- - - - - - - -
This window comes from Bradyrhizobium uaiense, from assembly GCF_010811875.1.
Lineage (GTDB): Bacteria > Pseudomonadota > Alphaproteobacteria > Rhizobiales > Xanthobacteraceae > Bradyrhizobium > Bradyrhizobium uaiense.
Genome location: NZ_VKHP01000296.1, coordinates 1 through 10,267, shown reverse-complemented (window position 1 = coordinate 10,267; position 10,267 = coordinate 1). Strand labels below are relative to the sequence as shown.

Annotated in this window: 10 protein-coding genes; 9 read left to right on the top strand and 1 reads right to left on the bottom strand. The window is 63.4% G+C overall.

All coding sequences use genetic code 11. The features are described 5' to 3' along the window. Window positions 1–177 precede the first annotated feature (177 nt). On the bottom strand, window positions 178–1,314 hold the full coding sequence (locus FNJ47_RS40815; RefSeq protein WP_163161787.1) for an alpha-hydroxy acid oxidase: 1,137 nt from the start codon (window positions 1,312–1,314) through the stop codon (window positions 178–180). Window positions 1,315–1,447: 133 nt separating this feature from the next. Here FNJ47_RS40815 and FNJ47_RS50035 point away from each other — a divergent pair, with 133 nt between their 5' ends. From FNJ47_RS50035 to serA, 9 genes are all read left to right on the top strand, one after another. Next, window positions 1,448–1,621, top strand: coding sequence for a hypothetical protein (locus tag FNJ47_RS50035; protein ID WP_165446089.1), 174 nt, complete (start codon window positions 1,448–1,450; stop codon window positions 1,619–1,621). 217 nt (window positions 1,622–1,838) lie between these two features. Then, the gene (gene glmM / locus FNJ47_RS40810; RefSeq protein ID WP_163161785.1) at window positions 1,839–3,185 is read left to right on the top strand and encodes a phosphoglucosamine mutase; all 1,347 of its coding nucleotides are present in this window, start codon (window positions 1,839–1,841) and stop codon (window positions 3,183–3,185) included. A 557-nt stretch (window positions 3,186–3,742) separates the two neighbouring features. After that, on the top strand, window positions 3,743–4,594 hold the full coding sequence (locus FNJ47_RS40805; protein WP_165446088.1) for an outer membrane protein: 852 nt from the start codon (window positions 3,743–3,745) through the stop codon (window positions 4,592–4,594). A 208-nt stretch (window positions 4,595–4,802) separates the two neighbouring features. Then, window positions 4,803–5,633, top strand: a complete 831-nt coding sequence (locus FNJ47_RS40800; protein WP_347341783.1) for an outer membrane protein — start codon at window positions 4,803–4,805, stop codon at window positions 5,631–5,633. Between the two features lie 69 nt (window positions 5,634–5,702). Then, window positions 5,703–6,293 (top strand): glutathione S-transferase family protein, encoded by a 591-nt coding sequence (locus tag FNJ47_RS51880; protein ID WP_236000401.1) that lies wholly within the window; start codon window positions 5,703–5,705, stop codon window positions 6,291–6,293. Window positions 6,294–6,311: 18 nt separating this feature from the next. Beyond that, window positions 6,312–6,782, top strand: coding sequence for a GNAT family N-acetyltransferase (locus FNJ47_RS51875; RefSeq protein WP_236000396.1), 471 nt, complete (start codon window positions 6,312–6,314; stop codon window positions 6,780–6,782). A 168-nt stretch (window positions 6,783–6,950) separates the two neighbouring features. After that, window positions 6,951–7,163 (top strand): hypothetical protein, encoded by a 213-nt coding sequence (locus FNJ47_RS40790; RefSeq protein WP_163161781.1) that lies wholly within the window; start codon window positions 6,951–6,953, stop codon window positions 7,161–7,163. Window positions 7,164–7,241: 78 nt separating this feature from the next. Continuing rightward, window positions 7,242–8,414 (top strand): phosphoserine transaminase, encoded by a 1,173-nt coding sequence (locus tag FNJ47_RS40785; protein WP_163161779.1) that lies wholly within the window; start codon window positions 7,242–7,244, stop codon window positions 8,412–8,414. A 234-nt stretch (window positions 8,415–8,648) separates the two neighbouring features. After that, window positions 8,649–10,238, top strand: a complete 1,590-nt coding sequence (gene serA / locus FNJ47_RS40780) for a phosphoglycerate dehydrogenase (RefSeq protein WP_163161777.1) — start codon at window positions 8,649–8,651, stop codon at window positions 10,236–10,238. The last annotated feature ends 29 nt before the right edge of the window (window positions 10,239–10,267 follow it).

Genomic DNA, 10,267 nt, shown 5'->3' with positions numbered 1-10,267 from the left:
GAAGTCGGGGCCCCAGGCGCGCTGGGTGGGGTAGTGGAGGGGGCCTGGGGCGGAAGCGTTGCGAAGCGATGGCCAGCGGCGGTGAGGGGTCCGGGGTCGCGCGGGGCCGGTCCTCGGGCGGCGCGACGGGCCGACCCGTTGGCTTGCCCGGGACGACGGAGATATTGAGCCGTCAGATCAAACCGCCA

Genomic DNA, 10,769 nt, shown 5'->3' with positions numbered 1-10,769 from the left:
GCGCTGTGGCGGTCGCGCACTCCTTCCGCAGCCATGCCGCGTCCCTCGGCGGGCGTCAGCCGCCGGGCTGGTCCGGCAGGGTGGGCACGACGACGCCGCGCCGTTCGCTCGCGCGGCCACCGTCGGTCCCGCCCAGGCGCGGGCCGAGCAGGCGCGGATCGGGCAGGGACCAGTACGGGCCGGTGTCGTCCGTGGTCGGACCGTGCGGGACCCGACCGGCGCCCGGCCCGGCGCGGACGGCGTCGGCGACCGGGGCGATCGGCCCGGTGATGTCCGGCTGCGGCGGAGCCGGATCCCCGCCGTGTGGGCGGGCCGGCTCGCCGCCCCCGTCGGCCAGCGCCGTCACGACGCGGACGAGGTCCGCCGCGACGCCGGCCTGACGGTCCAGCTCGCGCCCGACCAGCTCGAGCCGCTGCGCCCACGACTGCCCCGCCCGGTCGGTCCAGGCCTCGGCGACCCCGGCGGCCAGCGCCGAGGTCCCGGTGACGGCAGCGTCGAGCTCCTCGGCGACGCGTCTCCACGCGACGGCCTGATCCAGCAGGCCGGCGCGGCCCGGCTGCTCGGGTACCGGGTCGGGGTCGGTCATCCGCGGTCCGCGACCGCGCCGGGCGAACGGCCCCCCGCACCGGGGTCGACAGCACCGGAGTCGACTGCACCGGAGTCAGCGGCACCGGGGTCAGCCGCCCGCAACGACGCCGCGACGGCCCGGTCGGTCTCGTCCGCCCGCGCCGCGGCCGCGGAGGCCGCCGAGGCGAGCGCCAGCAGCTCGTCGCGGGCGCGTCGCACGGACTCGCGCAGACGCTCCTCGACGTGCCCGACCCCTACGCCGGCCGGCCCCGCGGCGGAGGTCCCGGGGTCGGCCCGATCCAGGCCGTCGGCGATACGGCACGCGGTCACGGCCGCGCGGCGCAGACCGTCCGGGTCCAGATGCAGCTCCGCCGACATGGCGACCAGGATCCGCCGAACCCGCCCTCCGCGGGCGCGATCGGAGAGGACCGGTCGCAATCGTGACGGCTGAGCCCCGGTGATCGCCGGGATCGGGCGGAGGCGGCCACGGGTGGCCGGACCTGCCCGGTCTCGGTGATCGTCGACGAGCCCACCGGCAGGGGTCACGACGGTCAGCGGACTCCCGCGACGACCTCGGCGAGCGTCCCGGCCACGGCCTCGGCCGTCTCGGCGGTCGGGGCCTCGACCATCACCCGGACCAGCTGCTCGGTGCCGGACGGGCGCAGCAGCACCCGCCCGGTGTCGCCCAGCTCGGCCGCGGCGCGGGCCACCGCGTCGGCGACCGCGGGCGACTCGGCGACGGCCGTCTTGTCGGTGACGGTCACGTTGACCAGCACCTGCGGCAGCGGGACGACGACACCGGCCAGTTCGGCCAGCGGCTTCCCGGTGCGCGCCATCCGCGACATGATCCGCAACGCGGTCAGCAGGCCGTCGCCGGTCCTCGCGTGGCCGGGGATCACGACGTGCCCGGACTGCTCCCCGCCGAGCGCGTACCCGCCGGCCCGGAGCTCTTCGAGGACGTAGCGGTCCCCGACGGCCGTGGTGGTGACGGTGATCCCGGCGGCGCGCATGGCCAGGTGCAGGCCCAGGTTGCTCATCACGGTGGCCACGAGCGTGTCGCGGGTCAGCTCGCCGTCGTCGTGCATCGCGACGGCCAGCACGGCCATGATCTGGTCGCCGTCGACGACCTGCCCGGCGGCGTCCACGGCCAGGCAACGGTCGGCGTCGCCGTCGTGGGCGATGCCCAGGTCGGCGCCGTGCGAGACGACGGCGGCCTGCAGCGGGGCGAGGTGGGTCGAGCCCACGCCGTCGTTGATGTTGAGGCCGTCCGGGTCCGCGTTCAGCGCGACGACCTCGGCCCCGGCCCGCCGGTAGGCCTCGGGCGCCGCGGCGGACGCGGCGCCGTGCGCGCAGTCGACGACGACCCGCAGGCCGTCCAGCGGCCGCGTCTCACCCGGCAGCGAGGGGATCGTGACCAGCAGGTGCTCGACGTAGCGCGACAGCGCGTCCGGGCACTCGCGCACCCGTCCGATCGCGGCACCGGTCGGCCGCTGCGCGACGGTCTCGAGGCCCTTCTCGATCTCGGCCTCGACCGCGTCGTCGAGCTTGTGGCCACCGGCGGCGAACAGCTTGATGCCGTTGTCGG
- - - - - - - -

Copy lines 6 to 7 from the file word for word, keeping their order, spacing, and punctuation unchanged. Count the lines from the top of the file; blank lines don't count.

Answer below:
Genomic DNA, 10,267 nt, shown 5'->3' with positions numbered 1-10,267 from the left:
GAAGTCGGGGCCCCAGGCGCGCTGGGTGGGGTAGTGGAGGGGGCCTGGGGCGGAAGCGTTGCGAAGCGATGGCCAGCGGCGGTGAGGGGTCCGGGGTCGCGCGGGGCCGGTCCTCGGGCGGCGCGACGGGCCGACCCGTTGGCTTGCCCGGGACGACGGAGATATTGAGCCGTCAGATCAAACCGCCA